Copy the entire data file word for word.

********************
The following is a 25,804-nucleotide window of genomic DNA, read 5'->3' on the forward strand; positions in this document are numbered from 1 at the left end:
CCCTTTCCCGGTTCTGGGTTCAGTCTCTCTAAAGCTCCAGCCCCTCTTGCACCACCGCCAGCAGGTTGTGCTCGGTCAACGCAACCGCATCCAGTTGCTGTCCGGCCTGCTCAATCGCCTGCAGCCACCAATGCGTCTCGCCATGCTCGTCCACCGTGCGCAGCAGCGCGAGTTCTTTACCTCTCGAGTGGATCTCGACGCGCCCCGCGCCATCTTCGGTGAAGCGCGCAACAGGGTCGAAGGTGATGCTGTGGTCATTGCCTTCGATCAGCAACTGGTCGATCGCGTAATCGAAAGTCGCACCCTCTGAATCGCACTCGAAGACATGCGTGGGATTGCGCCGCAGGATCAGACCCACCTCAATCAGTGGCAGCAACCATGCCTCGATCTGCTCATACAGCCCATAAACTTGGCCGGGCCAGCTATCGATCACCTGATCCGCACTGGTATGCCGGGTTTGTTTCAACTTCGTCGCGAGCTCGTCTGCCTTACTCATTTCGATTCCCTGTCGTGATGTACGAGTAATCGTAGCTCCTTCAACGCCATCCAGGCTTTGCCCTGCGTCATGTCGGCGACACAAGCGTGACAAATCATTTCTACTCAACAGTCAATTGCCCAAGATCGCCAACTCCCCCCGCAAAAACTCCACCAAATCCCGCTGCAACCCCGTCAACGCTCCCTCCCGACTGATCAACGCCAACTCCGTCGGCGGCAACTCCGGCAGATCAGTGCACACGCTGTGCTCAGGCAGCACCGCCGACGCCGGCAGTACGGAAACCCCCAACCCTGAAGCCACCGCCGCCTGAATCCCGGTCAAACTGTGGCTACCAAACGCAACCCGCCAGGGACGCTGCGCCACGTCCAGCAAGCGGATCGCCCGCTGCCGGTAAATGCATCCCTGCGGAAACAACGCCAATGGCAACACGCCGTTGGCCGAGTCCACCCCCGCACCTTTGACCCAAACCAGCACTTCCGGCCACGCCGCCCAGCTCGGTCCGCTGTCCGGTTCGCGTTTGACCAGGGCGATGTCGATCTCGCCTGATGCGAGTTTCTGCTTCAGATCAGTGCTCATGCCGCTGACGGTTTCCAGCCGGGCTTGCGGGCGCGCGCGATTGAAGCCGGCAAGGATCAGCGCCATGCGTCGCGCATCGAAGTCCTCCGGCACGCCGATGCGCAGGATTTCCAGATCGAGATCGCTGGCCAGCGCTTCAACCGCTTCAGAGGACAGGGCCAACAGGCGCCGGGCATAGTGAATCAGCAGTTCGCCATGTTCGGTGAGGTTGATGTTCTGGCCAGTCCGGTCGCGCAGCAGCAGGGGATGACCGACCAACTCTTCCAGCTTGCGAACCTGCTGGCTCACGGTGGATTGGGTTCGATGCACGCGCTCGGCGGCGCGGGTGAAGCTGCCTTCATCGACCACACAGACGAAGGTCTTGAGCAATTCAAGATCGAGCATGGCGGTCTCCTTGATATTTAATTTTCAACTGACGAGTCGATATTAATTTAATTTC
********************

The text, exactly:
The following is a 25,804-nucleotide window of genomic DNA, read 5'->3' on the forward strand; positions in this document are numbered from 1 at the left end:
CCCTTTCCCGGTTCTGGGTTCAGTCTCTCTAAAGCTCCAGCCCCTCTTGCACCACCGCCAGCAGGTTGTGCTCGGTCAACGCAACCGCATCCAGTTGCTGTCCGGCCTGCTCAATCGCCTGCAGCCACCAATGCGTCTCGCCATGCTCGTCCACCGTGCGCAGCAGCGCGAGTTCTTTACCTCTCGAGTGGATCTCGACGCGCCCCGCGCCATCTTCGGTGAAGCGCGCAACAGGGTCGAAGGTGATGCTGTGGTCATTGCCTTCGATCAGCAACTGGTCGATCGCGTAATCGAAAGTCGCACCCTCTGAATCGCACTCGAAGACATGCGTGGGATTGCGCCGCAGGATCAGACCCACCTCAATCAGTGGCAGCAACCATGCCTCGATCTGCTCATACAGCCCATAAACTTGGCCGGGCCAGCTATCGATCACCTGATCCGCACTGGTATGCCGGGTTTGTTTCAACTTCGTCGCGAGCTCGTCTGCCTTACTCATTTCGATTCCCTGTCGTGATGTACGAGTAATCGTAGCTCCTTCAACGCCATCCAGGCTTTGCCCTGCGTCATGTCGGCGACACAAGCGTGACAAATCATTTCTACTCAACAGTCAATTGCCCAAGATCGCCAACTCCCCCCGCAAAAACTCCACCAAATCCCGCTGCAACCCCGTCAACGCTCCCTCCCGACTGATCAACGCCAACTCCGTCGGCGGCAACTCCGGCAGATCAGTGCACACGCTGTGCTCAGGCAGCACCGCCGACGCCGGCAGTACGGAAACCCCCAACCCTGAAGCCACCGCCGCCTGAATCCCGGTCAAACTGTGGCTACCAAACGCAACCCGCCAGGGACGCTGCGCCACGTCCAGCAAGCGGATCGCCCGCTGCCGGTAAATGCATCCCTGCGGAAACAACGCCAATGGCAACACGCCGTTGGCCGAGTCCACCCCCGCACCTTTGACCCAAACCAGCACTTCCGGCCACGCCGCCCAGCTCGGTCCGCTGTCCGGTTCGCGTTTGACCAGGGCGATGTCGATCTCGCCTGATGCGAGTTTCTGCTTCAGATCAGTGCTCATGCCGCTGACGGTTTCCAGCCGGGCTTGCGGGCGCGCGCGATTGAAGCCGGCAAGGATCAGCGCCATGCGTCGCGCATCGAAGTCCTCCGGCACGCCGATGCGCAGGATTTCCAGATCGAGATCGCTGGCCAGCGCTTCAACCGCTTCAGAGGACAGGGCCAACAGGCGCCGGGCATAGTGAATCAGCAGTTCGCCATGTTCGGTGAGGTTGATGTTCTGGCCAGTCCGGTCGCGCAGCAGCAGGGGATGACCGACCAACTCTTCCAGCTTGCGAACCTGCTGGCTCACGGTGGATTGGGTTCGATGCACGCGCTCGGCGGCGCGGGTGAAGCTGCCTTCATCGACCACACAGACGAAGGTCTTGAGCAATTCAAGATCGAGCATGGCGGTCTCCTTGATATTTAATTTTCAACTGACGAGTCGATATTAATTTAATTTC